The most important position in sports?
The hockey goaltender.
And the 2003 Stanley Cup playoffs have re-emphasized the point. If anybody else from another sport, representing the honor of his position, took a shot at claiming the distinction, Anaheim's Jean-Sebastien Giguere this spring would make the save and wave his glove in the face of the unfortunate pretender.
In the NHL playoffs, the goaltender's influence grows exponentially over the regular season, widening the gap between the position and the other claimants.
In Bob Gibson's day, maybe you could make an argument. Today, the great starting pitcher works every five days. Unless, of course, he had a bit of shoulder tightness or the beginnings of a blister. (Poor baby!) Or the pitching coach is concerned that the pitch count was a little high and the arm slotting a little off in the last start. Or the starter needs an extra day's rest because he needs to talk to the $1,000-an-hour sports psychologist (paid for by the team, of course) to revive and redirect his "focus."
Ask a starter to go on three days' rest, even in the World Series, and seamhead writers take a break from looking up the second baseman's batting average in the middle innings against left-handers at night on artificial turf, and opine about how "gutty" this guy is.
Besides, the starter's job now is to give his team a "quality start" and get it to the setup guy, who bequeaths the responsibility to the closer.
Just think of the New Jersey Devils' Martin Brodeur, running out of gas, giving way to his relief goalie four minutes into the third period -- and being applauded upon his exit as if he has performed a Herculean feat just to get to that point.
That's the starting pitcher's act these days.
Quarterback? The modern-era passer arguably is as crucial and potentially influential as a goaltender on a one-game basis, perhaps, but he also is more at the mercy of the talent around him. In championship confrontations, the influence does not build from game to game; it is one game, squeezed among the commercials and around the Shania Twain concert.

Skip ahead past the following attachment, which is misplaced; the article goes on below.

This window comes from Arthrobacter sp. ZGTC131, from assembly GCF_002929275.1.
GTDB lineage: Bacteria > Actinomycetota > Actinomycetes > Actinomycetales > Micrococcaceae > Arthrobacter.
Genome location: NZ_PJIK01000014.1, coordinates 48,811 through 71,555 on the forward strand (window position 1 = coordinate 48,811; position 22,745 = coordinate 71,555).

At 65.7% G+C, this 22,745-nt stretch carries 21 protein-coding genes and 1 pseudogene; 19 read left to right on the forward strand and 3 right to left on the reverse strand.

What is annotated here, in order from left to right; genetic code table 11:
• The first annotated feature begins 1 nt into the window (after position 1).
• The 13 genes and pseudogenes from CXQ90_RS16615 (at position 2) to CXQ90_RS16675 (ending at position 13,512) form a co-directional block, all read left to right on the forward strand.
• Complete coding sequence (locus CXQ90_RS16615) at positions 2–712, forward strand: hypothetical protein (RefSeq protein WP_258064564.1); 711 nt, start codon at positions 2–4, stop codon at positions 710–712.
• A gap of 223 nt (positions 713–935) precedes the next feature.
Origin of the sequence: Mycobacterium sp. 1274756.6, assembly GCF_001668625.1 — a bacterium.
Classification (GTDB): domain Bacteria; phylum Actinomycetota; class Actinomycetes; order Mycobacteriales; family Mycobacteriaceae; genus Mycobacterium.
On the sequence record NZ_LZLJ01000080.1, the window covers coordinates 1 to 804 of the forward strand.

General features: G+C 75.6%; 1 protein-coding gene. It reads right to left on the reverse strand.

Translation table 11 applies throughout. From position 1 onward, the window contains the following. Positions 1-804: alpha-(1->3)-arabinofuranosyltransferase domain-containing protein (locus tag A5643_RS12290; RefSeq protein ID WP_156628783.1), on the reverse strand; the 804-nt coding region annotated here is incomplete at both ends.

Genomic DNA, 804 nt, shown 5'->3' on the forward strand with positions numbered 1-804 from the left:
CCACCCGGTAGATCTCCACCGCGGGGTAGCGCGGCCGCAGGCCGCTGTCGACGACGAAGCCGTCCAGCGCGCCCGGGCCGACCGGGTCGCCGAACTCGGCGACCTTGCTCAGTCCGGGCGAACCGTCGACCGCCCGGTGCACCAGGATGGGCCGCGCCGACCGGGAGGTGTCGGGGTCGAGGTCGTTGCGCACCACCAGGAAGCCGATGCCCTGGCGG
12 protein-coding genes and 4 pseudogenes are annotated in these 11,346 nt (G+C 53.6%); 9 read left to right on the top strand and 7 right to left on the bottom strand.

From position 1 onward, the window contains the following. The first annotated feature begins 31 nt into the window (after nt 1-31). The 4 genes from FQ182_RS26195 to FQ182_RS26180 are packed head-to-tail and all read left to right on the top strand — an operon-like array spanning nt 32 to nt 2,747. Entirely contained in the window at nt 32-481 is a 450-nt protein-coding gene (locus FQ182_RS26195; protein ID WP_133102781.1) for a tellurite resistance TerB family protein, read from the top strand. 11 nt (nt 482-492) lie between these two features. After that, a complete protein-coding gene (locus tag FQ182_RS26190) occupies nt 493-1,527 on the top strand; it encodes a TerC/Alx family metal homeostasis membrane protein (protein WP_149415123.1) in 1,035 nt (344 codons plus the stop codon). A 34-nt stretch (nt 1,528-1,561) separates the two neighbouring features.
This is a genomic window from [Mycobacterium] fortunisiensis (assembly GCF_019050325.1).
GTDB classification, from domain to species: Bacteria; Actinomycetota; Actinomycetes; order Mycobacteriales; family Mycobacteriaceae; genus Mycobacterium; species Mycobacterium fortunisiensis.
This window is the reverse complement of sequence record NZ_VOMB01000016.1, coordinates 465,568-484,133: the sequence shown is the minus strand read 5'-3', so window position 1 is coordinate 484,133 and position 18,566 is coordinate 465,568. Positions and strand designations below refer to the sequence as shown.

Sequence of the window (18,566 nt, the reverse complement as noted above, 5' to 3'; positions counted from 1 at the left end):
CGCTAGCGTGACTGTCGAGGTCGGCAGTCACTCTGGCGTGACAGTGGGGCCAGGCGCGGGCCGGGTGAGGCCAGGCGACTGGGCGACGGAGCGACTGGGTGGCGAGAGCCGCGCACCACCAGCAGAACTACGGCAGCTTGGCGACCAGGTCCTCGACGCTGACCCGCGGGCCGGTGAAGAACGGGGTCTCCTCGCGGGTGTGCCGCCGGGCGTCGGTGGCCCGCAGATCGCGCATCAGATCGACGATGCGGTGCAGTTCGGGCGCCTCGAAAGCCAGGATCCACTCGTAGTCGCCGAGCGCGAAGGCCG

In football, the Ravens can win a championship with Trent Dilfer at quarterback -- as long as he has Ray Lewis chasing down the ballcarriers and Marvin Lewis coordinating. In hockey, you can't win the Stanley Cup with Islanders' journeyman Garth Snow, roughly Dilfer's equivalent.
Whatever his position, the most influential NBA player is easy to spot, because the referees know he is special enough to get the breaks, never foul out, and not be called for traveling after taking enough steps to make it from the dressing room to the players' parking lot. But it doesn't matter: Jason Kidd, Kobe Bryant, Tracy McGrady, Tim Duncan, Allen Iverson or Shaquille O'Neal could be virtually flawless, and their teams still can lose. (Heck, out-of-shape Shaq -- hockey coach Jim Schoenfeld's favorite player, because Schoenfeld could reprise his famous taunt, "Have another donut!" -- could make every free throw, as hard as that is to believe, and the Lakers still could lose.)
The hockey goaltender is more influential, and is the biggest difference-maker of all in team sports.
(Well, unless you consider horse racing and the bond between thoroughbred and jockey to be a team. In that case, the jockey is the most influential, if he or she has a buzzer or is pulling back on the reins harder than John Wayne trying to stop a runaway stagecoach.)
There has been a lot of talk about a goaltender being in a "zone" during the 2003 playoffs -- for at least the near future in the NHL, it will be known as "Pulling a Jiggy" -- but what often seems to be overlooked is its how contagious it is.
It affects, or infects, others.